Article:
Recently I am working with SQLite. Like many of you do, I sometimes need to insert large amount of data to the database. There may be thousands, or even more, of records waiting for you. Inserting them to a SQLite database could be a nightmare that it would work like forever. Asking Google about this you will be probably instructed to fine tune the SQLite parameters. Yes, this is one way but if you are not doing this too frequently, I may have another, somehow dirty, suggestion for you.
Here is what I did:
- Somehow you prepared the insert statements in text file (e.g. insert.sql). I got it from my colleague who dumped the whole database with tons of records into SQL format using the .dump command.
- Use sqlite3.exe to load your database, to which the data is inserting:
C:\> sqlite3.exe mydb.db
- Backup the database using the .backup command into a file (e.g. original.db):
sqlite> .backup original.db
- If the target tables are not empty, dump them into SQL format using the .dump command too (e.g. data.sql). Better dump other related tables if you have set certain kinds of constrains (e.g. foreign key) too. Then you may quit the utility:
sqlite> .output data.sql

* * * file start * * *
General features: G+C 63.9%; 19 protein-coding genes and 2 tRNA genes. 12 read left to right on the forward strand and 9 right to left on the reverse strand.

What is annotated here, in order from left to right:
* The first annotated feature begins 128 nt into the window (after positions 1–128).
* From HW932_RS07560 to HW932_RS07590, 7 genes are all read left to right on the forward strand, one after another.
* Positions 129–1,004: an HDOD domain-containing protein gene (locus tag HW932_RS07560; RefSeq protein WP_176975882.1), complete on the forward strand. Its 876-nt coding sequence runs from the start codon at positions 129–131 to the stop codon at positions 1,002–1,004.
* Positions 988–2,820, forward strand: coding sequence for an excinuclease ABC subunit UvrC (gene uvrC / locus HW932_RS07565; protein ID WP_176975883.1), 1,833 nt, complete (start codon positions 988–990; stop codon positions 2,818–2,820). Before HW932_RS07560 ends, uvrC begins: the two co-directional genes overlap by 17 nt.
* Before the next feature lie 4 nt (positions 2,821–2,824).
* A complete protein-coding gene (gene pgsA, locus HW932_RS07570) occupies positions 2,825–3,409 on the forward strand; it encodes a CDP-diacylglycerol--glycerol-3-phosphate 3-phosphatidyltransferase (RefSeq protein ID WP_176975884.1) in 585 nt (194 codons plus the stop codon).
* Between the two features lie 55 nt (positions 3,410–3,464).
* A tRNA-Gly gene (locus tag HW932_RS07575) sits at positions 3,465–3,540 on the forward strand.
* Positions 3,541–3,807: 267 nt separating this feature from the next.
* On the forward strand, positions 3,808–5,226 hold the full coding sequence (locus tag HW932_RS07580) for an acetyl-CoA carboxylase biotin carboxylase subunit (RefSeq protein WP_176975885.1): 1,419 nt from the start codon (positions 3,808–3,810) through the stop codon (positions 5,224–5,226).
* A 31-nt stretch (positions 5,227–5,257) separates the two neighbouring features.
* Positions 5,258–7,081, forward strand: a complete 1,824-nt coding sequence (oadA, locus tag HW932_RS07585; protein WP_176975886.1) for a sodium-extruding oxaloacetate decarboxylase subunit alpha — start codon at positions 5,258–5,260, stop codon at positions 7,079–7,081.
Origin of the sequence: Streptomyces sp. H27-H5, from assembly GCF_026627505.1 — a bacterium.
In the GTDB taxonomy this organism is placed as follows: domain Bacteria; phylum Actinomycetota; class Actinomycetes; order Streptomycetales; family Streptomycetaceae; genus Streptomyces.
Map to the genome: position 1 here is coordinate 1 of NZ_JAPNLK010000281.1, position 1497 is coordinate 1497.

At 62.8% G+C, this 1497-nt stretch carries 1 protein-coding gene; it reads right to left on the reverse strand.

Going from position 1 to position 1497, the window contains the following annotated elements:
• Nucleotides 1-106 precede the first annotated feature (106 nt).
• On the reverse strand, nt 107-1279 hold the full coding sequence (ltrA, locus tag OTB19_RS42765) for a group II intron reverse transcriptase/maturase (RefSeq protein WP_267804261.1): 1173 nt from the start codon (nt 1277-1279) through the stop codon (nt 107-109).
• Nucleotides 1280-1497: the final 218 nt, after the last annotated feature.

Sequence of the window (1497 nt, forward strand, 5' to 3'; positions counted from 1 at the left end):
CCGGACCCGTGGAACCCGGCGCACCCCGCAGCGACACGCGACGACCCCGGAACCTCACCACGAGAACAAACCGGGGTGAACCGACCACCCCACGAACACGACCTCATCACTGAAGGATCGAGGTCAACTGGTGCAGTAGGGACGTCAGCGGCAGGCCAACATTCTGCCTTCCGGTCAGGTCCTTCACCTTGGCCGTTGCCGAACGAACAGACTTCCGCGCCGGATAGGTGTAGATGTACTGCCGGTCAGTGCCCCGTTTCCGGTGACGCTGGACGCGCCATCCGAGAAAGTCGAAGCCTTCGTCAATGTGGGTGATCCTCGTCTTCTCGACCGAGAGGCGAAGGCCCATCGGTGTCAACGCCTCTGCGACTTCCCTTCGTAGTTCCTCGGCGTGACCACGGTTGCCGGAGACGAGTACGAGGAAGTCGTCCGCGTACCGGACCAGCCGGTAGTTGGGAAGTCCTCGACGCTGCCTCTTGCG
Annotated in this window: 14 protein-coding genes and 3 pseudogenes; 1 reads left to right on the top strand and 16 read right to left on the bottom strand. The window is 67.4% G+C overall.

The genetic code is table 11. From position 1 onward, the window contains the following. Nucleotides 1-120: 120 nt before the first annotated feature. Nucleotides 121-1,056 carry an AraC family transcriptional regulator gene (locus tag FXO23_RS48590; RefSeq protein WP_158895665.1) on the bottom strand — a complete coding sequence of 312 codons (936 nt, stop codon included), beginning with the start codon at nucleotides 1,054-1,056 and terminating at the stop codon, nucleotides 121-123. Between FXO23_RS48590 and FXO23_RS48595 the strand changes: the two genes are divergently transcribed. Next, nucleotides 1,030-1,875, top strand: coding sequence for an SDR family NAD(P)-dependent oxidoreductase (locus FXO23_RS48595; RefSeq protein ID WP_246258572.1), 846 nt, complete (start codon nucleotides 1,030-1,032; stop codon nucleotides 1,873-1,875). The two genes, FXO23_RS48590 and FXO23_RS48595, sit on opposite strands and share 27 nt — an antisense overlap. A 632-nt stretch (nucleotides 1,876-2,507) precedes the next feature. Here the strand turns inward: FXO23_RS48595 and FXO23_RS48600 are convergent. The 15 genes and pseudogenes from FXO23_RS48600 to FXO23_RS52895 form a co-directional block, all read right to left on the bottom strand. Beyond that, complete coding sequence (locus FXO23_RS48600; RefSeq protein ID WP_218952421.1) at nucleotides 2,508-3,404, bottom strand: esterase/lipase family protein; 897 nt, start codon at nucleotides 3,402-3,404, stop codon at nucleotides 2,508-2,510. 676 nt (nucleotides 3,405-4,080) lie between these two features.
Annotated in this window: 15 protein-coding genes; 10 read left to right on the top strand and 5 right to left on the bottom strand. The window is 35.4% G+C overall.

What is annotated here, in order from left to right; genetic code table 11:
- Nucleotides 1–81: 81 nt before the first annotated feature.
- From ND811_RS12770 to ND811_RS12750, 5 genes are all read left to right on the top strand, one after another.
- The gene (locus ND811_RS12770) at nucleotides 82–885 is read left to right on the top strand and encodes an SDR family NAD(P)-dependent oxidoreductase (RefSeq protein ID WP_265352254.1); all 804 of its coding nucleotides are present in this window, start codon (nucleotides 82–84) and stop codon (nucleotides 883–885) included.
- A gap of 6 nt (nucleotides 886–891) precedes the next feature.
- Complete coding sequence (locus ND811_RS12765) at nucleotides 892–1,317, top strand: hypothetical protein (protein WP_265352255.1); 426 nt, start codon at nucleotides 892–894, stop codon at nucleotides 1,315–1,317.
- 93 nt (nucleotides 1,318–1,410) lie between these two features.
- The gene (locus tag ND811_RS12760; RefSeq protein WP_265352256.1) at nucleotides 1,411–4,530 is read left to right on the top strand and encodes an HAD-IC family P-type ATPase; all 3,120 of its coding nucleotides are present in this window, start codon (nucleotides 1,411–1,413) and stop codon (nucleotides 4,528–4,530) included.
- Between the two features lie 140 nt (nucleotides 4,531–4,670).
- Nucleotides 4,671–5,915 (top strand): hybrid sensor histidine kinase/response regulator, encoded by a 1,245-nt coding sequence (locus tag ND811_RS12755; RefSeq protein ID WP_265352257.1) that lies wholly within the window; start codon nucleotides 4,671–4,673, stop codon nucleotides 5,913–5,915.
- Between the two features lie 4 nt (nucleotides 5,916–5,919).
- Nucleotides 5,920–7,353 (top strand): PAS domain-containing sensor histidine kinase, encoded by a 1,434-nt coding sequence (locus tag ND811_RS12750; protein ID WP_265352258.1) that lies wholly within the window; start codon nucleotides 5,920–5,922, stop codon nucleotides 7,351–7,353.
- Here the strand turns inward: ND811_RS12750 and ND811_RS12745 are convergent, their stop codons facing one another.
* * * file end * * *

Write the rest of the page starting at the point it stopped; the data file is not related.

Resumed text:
sqlite> .dump table1 tabe2
sqlite> .output stdout
- Run sqlite3.exe again without specifying the database file, so that a memory database will be used:
- Restore from your database backup (original.db in the example) using .restore command:
sqlite> .restore original.db
- If you have done step 4, drop those target tables (and related ones). Load and execute the table data backup with .read command:
sqlite> DROP TABLE1;
sqlite> DROP TABLE2;
sqlite> .read data.sql
- Now load and execute the insert statements with .read command. Hey, don't plan to go for tea, it will finish shortly:
sqlite> .read insert.sql
- Backup the database using the .backup command:
sqlite> .backup new.db
- Now you can use to restore the backup to anywhere you like. I restored to a new database file and then replaced my existing one.
BTW, later I found out that it may be related to the transactions. Making the whole batch as a single transaction may help as suggested in the FAQ. Journal file may also take some time . So temporarily turning off the journal with the PRAGMA journal_mode = OFF; statement before inserting might actually help too. I didn't verified these... Feel free to try it out :p